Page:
Surge in population
Britain's population could surge to 132 million over the next century thanks to growing life expectancy and high immigration, officials said this week.
People born in 25 years’ time are likely to live five years longer than those born today, according to the forecast by the Office for National Statistics.
The ONS said UK life expectancy for 2012 is 78.7 years for men and 82.4 for women – but in 25 years time this will have climbed to 84 for men and 87.3 for women.
Competitions & Fun
Win a copy of Michael Ball's new DVD - Both Sides Now Tour
Michael Ball’s first live DVD in 2 years - filmed live in concert at the Hammersmith Apollo
Includes Exclusive Bonus CD – 8-track CD Featuring hit songs from Les Miserables, Phantom of the Opera… plus all his latest hits.
Both Sides Now the album has sold over 100,000 copies since launch
Michael Ball is one the UK's most loved performers. From leading the cast of Les Misérable, to singing his heart out to adoring audiences around the world, fans can treasure their favourite singer live in concert.
Win one of 31 fabulous travel treats from Silver Travel Advisor this December
Enter now and you could win one of the 31 travel treats from our Christmas Stocking.
Silver Travel Advisor is a friendly website packed with advice, tips, information and honest reviews written by and for silver travellers (aged over 50). A team of advisors are on hand to answer queries (for free), and you can share your own experiences too.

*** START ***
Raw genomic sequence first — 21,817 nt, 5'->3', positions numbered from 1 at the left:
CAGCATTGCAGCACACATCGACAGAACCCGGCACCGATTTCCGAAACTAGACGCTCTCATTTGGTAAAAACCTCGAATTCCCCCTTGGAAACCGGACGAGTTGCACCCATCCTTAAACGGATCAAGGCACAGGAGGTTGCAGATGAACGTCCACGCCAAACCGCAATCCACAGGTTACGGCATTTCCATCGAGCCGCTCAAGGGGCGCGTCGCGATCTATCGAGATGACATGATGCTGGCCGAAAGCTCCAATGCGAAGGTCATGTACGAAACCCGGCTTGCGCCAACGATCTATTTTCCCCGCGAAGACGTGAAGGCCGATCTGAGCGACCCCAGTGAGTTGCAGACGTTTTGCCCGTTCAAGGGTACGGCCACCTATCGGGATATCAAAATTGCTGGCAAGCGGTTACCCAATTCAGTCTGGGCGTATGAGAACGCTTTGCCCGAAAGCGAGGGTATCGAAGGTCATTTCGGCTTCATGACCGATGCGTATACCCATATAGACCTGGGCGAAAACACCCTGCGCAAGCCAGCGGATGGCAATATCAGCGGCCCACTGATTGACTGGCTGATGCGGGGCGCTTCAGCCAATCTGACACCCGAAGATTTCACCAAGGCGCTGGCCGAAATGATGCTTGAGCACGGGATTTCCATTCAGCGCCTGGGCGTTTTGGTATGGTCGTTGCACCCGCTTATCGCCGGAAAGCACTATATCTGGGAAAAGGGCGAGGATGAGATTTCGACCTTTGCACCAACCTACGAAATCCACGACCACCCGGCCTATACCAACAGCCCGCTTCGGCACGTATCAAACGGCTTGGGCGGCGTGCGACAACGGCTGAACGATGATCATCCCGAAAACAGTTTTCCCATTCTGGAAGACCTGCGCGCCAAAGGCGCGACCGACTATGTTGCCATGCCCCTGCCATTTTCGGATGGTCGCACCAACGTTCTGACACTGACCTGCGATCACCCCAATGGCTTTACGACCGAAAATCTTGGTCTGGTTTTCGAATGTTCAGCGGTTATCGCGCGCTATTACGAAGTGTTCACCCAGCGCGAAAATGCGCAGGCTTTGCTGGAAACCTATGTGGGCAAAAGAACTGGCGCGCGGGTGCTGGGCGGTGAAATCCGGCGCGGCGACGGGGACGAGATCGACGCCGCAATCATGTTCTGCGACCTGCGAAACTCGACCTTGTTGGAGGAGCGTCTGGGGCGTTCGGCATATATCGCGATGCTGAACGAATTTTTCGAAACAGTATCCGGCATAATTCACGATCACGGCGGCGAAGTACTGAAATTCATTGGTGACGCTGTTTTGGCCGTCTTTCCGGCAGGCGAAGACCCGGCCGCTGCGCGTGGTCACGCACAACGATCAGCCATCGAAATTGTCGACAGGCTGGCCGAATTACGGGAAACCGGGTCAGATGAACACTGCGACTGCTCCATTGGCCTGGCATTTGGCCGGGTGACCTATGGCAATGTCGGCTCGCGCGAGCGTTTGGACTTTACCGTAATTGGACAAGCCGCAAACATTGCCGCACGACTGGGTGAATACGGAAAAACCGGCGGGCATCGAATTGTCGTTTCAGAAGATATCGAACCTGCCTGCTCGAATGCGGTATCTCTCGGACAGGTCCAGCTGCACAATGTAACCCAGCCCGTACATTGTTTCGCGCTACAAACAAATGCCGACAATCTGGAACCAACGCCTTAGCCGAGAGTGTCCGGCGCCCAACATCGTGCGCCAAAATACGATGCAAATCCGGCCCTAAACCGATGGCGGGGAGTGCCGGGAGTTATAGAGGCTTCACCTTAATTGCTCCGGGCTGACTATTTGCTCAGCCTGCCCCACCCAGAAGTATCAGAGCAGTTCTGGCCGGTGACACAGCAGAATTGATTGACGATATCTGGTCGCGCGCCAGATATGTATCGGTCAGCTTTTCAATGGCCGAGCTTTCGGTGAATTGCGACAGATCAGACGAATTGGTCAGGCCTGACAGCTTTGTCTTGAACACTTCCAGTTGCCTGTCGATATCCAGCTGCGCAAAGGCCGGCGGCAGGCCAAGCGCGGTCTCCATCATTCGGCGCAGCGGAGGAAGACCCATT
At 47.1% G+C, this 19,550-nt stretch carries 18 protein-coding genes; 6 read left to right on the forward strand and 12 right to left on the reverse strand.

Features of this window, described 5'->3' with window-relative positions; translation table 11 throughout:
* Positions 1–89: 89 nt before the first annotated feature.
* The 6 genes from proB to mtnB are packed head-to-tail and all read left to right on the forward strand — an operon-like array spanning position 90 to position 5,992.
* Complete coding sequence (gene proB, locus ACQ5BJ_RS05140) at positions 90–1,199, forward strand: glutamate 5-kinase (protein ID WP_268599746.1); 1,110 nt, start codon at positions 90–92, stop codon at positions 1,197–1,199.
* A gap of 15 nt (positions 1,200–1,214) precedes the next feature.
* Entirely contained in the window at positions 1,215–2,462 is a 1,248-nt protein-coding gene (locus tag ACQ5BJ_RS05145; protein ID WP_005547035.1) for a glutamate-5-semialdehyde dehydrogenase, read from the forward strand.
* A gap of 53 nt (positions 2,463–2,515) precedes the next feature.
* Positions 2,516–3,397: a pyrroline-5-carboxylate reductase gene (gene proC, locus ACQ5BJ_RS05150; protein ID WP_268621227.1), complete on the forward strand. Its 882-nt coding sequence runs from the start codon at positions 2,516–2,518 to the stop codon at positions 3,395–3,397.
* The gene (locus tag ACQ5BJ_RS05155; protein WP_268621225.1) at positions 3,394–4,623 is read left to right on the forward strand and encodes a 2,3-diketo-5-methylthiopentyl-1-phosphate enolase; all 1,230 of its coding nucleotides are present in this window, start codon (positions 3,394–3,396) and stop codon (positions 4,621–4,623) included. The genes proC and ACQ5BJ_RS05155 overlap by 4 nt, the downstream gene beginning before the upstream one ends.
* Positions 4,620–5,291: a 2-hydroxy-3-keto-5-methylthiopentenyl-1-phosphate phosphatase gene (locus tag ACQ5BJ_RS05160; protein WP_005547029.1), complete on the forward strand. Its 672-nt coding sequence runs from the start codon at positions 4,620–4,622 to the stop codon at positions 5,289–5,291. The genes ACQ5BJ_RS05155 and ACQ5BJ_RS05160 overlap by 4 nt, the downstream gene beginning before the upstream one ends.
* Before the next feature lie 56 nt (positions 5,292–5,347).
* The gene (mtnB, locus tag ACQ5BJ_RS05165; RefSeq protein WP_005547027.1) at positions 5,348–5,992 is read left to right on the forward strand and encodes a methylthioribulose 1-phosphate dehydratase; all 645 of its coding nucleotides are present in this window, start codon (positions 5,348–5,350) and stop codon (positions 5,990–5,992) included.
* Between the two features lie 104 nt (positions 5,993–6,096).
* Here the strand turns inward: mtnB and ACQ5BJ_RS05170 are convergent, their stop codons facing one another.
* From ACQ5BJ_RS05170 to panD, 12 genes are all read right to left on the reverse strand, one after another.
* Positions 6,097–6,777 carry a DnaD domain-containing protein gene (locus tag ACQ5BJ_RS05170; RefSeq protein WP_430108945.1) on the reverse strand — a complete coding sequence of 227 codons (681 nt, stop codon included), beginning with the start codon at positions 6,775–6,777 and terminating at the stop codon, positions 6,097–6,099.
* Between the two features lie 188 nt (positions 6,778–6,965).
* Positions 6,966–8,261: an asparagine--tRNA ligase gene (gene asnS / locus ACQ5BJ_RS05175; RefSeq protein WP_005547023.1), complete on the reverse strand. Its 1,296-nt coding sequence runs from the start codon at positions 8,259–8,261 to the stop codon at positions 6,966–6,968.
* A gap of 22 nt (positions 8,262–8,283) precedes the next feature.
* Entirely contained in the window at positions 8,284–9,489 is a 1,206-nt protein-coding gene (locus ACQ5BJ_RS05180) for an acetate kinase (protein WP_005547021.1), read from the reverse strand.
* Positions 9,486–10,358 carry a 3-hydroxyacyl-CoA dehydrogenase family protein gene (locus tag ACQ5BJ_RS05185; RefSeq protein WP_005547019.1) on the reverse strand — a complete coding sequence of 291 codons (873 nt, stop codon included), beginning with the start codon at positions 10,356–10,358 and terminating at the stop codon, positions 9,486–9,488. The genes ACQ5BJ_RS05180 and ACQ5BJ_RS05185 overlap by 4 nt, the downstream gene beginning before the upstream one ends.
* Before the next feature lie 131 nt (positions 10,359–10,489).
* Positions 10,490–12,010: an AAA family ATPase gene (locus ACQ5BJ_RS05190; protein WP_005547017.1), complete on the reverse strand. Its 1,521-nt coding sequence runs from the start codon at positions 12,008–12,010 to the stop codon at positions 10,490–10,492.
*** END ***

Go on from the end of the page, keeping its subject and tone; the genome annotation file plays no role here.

Health & Wellbeing
Tackling the challenges of dementia
The Economic and Social Research Council (ESRC) is pleased to announce that, along with the National Institute for Health Research (NIHR) it's awarding £20 million to six research projects which will significantly add to our understanding of dementia.
Amongst other things, the research will look at how we can better prevent dementia, and improve the quality of life of those with dementia and their carers.
Property & Finance
Retirement income needs to come from a variety of sources
After a year-long study into the consumer experience of buying an annuity, the Financial Services Consumer Panel concluded that the market does not work well for the majority of consumers and urged a review. Andy Zanelli, head of retirement planning, AXA Wealth, comments on the need to look at a variety of sources for securing income in retirement.
Leisure and Lifestyle
Robert Tanitch reviews Drawing the Line at Hampstead Theatre, London, NW3.
Pundit Nehru, Muhammad Jinnah, Mahatma Gandhi, Clement Atlee and Louis Mountbatten are the key players, but it is the lesser known Judge Cyril John Radcliffe who holds centre stage in Howard Brenton’s new and absorbing play about the partitioning of India in 1947.
India is a financial burden Britain can no longer afford. Prime Minister Atlee dispatches Radcliffe to divide the sub-continent into two new sovereign dominions. Five weeks to dismantle an empire clearly isn’t long enough. The haste is indecent. But that’s all Radcliffe has.
"I'm a pensioner, get me out of here!"
Today's pensioners may not have to endure daily Bush Tucker trials to top up their shopping baskets but for almost 70% of people surveyed by the deVere Group, cost of living is the primary concern about retiring in the UK.
According the results of a recent survey of 1,231 over 50's questioned by the international financial consultancy, cost of living is the primary motivation for quitting Britain with almost half (49.5%) stating that they have 'seriously considered', 'are thinking about', or 'would be tempted' to live overseas during retirement.